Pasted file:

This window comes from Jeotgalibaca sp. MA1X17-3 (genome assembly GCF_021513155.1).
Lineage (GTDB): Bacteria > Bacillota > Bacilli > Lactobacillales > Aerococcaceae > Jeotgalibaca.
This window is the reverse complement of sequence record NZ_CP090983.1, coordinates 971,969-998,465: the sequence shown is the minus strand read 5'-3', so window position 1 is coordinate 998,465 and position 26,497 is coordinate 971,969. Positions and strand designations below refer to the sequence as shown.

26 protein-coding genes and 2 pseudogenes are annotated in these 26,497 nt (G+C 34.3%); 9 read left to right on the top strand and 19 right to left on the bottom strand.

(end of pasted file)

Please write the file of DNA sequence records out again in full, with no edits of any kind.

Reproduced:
This window comes from Jeotgalibaca sp. MA1X17-3 (genome assembly GCF_021513155.1).
Lineage (GTDB): Bacteria > Bacillota > Bacilli > Lactobacillales > Aerococcaceae > Jeotgalibaca.
This window is the reverse complement of sequence record NZ_CP090983.1, coordinates 971,969-998,465: the sequence shown is the minus strand read 5'-3', so window position 1 is coordinate 998,465 and position 26,497 is coordinate 971,969. Positions and strand designations below refer to the sequence as shown.

26 protein-coding genes and 2 pseudogenes are annotated in these 26,497 nt (G+C 34.3%); 9 read left to right on the top strand and 19 right to left on the bottom strand.